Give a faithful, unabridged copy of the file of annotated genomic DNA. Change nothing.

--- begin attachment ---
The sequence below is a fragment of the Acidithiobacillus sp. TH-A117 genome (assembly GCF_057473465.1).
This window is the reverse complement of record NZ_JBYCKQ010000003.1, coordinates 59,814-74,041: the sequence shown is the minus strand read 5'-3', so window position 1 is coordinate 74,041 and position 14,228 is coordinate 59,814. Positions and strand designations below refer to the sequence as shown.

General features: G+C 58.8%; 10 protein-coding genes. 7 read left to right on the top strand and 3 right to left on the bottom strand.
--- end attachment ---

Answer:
The sequence below is a fragment of the Acidithiobacillus sp. TH-A117 genome (assembly GCF_057473465.1).
This window is the reverse complement of record NZ_JBYCKQ010000003.1, coordinates 59,814-74,041: the sequence shown is the minus strand read 5'-3', so window position 1 is coordinate 74,041 and position 14,228 is coordinate 59,814. Positions and strand designations below refer to the sequence as shown.

General features: G+C 58.8%; 10 protein-coding genes. 7 read left to right on the top strand and 3 right to left on the bottom strand.